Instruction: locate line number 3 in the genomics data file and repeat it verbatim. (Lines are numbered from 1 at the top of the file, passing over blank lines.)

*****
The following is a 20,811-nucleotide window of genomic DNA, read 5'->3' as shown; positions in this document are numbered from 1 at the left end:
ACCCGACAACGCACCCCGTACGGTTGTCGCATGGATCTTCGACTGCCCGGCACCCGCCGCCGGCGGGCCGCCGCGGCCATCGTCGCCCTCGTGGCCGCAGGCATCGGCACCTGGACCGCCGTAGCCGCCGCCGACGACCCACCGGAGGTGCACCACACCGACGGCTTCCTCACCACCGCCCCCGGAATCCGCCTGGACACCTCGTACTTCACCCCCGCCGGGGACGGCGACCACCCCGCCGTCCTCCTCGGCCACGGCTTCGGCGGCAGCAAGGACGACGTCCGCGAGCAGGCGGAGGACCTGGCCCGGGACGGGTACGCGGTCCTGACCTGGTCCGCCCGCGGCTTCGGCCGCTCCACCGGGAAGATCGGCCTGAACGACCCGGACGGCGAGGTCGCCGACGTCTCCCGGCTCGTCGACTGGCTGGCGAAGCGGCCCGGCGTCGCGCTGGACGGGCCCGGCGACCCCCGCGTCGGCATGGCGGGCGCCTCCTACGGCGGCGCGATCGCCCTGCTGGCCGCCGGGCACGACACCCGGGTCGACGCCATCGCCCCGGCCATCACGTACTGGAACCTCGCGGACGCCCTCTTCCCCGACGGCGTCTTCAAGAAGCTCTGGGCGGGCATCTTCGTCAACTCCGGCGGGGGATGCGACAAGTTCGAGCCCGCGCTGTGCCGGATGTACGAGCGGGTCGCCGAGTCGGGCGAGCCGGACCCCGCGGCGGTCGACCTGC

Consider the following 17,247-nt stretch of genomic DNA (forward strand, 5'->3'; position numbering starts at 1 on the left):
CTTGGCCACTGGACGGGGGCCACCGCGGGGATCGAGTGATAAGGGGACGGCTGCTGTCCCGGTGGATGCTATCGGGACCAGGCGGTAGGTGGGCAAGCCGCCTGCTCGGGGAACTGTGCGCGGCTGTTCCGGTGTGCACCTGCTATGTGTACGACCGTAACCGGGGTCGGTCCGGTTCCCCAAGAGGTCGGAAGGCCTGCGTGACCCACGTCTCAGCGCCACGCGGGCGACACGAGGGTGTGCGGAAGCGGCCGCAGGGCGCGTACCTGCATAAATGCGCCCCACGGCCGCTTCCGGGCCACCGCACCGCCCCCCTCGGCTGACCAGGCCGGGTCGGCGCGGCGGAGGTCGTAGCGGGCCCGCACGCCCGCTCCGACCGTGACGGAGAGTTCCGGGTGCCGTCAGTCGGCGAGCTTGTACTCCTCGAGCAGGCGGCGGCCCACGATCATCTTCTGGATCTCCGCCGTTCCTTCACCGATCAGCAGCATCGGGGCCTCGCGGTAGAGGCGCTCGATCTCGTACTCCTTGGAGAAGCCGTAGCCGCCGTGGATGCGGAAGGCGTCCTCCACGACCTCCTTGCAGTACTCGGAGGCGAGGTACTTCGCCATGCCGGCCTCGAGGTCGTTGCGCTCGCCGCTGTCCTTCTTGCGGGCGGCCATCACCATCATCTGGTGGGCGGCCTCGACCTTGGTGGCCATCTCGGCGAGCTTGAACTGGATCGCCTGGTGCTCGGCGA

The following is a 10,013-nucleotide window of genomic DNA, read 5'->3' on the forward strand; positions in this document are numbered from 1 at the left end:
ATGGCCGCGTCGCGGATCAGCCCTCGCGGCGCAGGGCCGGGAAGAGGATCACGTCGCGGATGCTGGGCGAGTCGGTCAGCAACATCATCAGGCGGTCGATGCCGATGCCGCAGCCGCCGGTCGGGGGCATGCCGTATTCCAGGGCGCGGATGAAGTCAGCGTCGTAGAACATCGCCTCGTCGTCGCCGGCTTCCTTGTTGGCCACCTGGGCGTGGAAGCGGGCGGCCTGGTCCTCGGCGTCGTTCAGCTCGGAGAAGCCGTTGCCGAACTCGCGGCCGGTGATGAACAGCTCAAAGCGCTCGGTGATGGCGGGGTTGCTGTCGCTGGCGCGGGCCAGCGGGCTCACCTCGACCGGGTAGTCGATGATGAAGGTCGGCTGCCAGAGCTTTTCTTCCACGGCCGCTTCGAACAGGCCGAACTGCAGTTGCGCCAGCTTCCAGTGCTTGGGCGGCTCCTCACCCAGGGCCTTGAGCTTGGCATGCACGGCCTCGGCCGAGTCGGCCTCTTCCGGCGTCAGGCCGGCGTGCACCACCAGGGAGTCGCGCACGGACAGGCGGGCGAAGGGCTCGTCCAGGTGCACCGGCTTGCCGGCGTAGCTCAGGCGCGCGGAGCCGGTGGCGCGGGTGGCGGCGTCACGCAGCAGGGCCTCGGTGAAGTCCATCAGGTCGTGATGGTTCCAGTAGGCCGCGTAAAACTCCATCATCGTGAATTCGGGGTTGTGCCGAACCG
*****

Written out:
Consider the following 17,247-nt stretch of genomic DNA (forward strand, 5'->3'; position numbering starts at 1 on the left):